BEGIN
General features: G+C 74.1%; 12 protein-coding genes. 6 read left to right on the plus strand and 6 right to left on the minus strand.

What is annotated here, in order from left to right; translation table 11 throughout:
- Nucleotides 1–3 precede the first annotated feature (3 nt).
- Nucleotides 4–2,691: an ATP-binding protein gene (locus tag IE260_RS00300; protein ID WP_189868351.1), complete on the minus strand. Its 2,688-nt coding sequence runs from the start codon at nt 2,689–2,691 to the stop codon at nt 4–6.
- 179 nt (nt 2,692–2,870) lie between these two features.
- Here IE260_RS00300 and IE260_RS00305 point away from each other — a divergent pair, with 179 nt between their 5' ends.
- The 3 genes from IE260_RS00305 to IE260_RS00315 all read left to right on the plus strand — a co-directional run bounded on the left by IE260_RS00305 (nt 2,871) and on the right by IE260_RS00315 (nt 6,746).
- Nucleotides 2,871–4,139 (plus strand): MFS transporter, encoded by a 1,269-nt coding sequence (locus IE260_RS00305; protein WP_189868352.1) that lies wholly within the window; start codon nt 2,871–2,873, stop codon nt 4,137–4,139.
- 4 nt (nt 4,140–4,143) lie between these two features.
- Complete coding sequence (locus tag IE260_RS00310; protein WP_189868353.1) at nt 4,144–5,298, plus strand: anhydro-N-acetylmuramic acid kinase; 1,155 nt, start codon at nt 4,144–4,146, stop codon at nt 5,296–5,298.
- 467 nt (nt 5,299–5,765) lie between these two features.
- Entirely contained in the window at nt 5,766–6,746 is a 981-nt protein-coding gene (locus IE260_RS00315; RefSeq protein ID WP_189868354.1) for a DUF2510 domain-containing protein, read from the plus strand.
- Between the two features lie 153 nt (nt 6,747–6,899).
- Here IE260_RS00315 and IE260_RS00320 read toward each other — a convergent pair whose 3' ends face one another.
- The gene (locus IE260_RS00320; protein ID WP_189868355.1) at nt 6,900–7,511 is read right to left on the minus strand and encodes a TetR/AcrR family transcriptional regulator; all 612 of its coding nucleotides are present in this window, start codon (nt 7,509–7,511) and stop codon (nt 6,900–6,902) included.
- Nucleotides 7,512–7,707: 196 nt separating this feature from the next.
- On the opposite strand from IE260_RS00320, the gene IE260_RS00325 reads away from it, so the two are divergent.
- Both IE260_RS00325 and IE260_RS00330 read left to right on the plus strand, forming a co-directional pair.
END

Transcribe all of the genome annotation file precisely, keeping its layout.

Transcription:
General features: G+C 74.1%; 12 protein-coding genes. 6 read left to right on the plus strand and 6 right to left on the minus strand.

What is annotated here, in order from left to right; translation table 11 throughout:
- Nucleotides 1–3 precede the first annotated feature (3 nt).
- Nucleotides 4–2,691: an ATP-binding protein gene (locus tag IE260_RS00300; protein ID WP_189868351.1), complete on the minus strand. Its 2,688-nt coding sequence runs from the start codon at nt 2,689–2,691 to the stop codon at nt 4–6.
- 179 nt (nt 2,692–2,870) lie between these two features.
- Here IE260_RS00300 and IE260_RS00305 point away from each other — a divergent pair, with 179 nt between their 5' ends.
- The 3 genes from IE260_RS00305 to IE260_RS00315 all read left to right on the plus strand — a co-directional run bounded on the left by IE260_RS00305 (nt 2,871) and on the right by IE260_RS00315 (nt 6,746).
- Nucleotides 2,871–4,139 (plus strand): MFS transporter, encoded by a 1,269-nt coding sequence (locus IE260_RS00305; protein WP_189868352.1) that lies wholly within the window; start codon nt 2,871–2,873, stop codon nt 4,137–4,139.
- 4 nt (nt 4,140–4,143) lie between these two features.
- Complete coding sequence (locus tag IE260_RS00310; protein WP_189868353.1) at nt 4,144–5,298, plus strand: anhydro-N-acetylmuramic acid kinase; 1,155 nt, start codon at nt 4,144–4,146, stop codon at nt 5,296–5,298.
- 467 nt (nt 5,299–5,765) lie between these two features.
- Entirely contained in the window at nt 5,766–6,746 is a 981-nt protein-coding gene (locus IE260_RS00315; RefSeq protein ID WP_189868354.1) for a DUF2510 domain-containing protein, read from the plus strand.
- Between the two features lie 153 nt (nt 6,747–6,899).
- Here IE260_RS00315 and IE260_RS00320 read toward each other — a convergent pair whose 3' ends face one another.
- The gene (locus IE260_RS00320; protein ID WP_189868355.1) at nt 6,900–7,511 is read right to left on the minus strand and encodes a TetR/AcrR family transcriptional regulator; all 612 of its coding nucleotides are present in this window, start codon (nt 7,509–7,511) and stop codon (nt 6,900–6,902) included.
- Nucleotides 7,512–7,707: 196 nt separating this feature from the next.
- On the opposite strand from IE260_RS00320, the gene IE260_RS00325 reads away from it, so the two are divergent.
- Both IE260_RS00325 and IE260_RS00330 read left to right on the plus strand, forming a co-directional pair.